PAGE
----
The Good, The Bad and The Ugly of Industry Remakes

I’m sure that I am not the only one who is tired, so very tired of all the remakes being cranked out by Hollywood. I was looking over upcoming films, as I sometimes do, and to my disgust almost all of the major ones are remakes.

Why doesn’t Hollywood want to pay for new ideas? I know that previously done concepts and ideas show tried, true and lucrative for the film industry but come on; how much stuff can you recycle before there is absolutely nothing creative left? And when did it become standard practice to remake remakes. Just because you wait forty years to redo a film, it doesn’t change the fact that it’s still the same story.

I think the biggest problem here is the lack of good original storytelling. What happened to telling a compelling story, to putting together words and ideas that have substance? Has Hollywood really become this lazy? Back in the days when the industry was basically an assembly line of cookie-cutter movies, cast with all the same actors and produced by one of the five major studios, the new up and comings brought about a much needed cinematic revolution. I think we are in dire need of this once again.

I understand that the film industry has been losing money and they are afraid to take risk on new projects as opposed to spending the funds on something they are more confident will produce revenue, but is it really necessary to sacrifice quality and creativity for money? Doesn’t that defeat the entire purpose of making a film? Films are supposed to be a visual expression of art; a story told through moving pictures. With that being said, it seems to me that the art of storytelling is dying, or rather is being slowly murdered with each release of a shoddy and unapologetically bastardized remade film.

Don’t get me wrong I am not opposed to the occasional reboot; some things need to be done over because they were so poorly done the first time. We’ve all seen those movies that could’ve been great if they hadn’t of sucked. Those are the ones I mean, films like Spiderman.  The first Spiderman was good for what it was, when it was but they clearly dropped the ball on that one. There were visible production mistakes, dialogue errors and editing faux pas. Let’s hope they do a little better this time. I can say, and I’m sure everyone would agree, that the reboot of Batman was one of the greatest treats ever, the same for Star Trek. But these successes are too few and far between.

Technological advancements have definitely helped turn some old classics into still classics that are now visually stunning. That is only possible though, when the story remains or is altered into a good story. Special effects don’t really mean anything if you have a shitty story. The reason the King Kong remake was a good one was, not only because of its visual appeal but because it still had a good story. The characters had depth and there was an emotional attachment. I am Legend would fall into that same category, as well as The Wolfman. Then on the other hand you have remakes that should have never been, like Psycho for instance, which was simply terrible. And that’s quite mind-boggling. How do you take a great classic film and make it terrible. Who does that?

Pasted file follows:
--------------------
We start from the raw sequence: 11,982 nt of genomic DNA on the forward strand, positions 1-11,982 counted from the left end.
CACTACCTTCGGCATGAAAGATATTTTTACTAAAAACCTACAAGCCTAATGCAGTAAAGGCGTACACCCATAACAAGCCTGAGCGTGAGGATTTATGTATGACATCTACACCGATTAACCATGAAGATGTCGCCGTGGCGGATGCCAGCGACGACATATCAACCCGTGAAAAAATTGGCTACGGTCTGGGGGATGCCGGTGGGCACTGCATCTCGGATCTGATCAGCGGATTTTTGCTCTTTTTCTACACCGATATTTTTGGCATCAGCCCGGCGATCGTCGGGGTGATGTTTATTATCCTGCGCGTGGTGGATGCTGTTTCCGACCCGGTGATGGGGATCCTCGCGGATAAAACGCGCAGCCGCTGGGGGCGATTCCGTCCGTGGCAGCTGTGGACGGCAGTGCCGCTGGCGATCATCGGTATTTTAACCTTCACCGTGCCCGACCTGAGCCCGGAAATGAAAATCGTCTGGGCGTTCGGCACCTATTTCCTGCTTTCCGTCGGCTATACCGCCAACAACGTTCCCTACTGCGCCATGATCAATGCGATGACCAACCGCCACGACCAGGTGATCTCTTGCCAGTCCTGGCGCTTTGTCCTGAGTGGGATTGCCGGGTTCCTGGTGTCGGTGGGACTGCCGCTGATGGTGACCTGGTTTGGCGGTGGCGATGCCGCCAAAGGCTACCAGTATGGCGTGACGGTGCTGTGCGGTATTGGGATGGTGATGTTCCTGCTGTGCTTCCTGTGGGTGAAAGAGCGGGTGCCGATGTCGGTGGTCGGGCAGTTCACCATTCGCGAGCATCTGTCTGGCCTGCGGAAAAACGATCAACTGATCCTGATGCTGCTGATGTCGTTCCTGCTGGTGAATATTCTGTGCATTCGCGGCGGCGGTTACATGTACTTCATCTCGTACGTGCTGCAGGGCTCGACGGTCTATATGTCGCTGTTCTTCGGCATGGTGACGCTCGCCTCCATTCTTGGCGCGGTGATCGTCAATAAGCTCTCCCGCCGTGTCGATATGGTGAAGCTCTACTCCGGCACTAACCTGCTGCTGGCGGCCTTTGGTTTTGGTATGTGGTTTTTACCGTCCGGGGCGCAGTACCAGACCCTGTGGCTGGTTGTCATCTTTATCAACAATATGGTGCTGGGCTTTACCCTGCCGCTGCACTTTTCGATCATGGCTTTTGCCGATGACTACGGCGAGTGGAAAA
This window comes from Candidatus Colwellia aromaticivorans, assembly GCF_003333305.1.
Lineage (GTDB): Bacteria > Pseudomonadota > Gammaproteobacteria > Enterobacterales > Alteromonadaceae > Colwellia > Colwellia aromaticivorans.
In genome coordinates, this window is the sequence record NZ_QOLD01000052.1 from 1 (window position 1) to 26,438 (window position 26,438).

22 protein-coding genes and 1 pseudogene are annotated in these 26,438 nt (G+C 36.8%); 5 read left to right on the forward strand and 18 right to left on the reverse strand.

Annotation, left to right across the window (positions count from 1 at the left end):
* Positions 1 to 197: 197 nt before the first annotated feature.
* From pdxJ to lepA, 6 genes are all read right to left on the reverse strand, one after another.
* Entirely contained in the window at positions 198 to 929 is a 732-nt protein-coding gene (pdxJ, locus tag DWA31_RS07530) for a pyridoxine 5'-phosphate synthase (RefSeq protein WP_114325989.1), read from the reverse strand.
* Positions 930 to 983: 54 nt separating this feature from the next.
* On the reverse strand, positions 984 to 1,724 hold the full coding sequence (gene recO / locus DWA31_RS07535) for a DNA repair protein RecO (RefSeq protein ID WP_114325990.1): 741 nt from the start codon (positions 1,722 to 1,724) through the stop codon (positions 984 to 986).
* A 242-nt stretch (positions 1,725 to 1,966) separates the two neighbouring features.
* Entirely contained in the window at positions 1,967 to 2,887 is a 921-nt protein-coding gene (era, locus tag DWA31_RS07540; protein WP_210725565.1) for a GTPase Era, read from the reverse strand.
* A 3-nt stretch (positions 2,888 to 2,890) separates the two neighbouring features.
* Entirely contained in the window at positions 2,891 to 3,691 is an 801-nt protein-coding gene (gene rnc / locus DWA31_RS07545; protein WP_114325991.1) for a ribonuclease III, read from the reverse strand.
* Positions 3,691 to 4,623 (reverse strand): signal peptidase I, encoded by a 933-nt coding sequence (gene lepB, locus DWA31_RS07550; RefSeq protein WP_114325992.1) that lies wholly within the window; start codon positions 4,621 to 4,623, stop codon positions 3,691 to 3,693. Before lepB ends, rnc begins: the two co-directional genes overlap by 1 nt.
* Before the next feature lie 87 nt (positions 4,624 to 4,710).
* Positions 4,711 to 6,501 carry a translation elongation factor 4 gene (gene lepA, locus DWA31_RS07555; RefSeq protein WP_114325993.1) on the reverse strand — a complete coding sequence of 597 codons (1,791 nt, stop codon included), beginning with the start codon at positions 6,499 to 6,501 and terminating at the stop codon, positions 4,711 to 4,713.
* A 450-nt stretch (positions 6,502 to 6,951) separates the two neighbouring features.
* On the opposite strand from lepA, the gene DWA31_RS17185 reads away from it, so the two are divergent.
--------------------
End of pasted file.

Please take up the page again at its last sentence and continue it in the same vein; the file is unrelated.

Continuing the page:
I don’t want to see any more remakes of Annie, which I hear is being done, and will star Willow Smith. Annie is one of the best musicals ever made and it has already been remade-and it was terrible, by the way. That’s a little girl with a heap of talent and potential so why aren’t they writing something new for her? There is so much talent out there that isn’t being used to its potential because there is a lack of good new material.

There are good stories out there, new ones. I don’t think they are looking as hard as they should be for them. They seem to be quite content reprocessing stuff that doesn’t need to be reprocessed. What’s wrong with leaving classics as they are? I know some of them weren’t of the greatest production quality but they had good stories and that meant more. The Clash of the Titans remake was the worst thing I’ve ever seen. I watched it twice just to be sure I was giving it a fair shot and I will never be able to get those hours of my life back. I would rather watch the original with the sub-par acting and horrific effects than sit through something as poorly executed and written as the remake. My head hurts just thinking about it.

To add injury to insult, it is rumored that Hollywood has in production remakes of Carrie (why), Point Break (why), The Neverending Story (why) and Scarface (why). These films are all classics in their own right (one of which is already a remake). What exactly would be the purpose in remaking them, especially when there is no guarantee that they won’t be poorly done.

I just want to say that there is something to be said for originality and creativity. When a good writer gets to collaborate with a good director and some great actors magic can be made and that by its self will get people in theater seats. The list of good original films is long and wonderful but unfortunately the list of awful films is even longer. We, as filmmakers, directors, producers and writers can make it shorter by comparison if we start now.  Not a suggestion, a plea for results.


4 responses to “The Good, The Bad and The Ugly of Industry Remakes

  1. “The Good, The Bad and The Ugly of Remakes”……………

    Jeremy Renner as Blondie

    Alan Rickman as Sentenza / Angel Eyes

    Danny Trejo as Tuco

  2. I hope you are writing some fresh new material, and in fact I know you are. I can’t wait to take a trip to the set!

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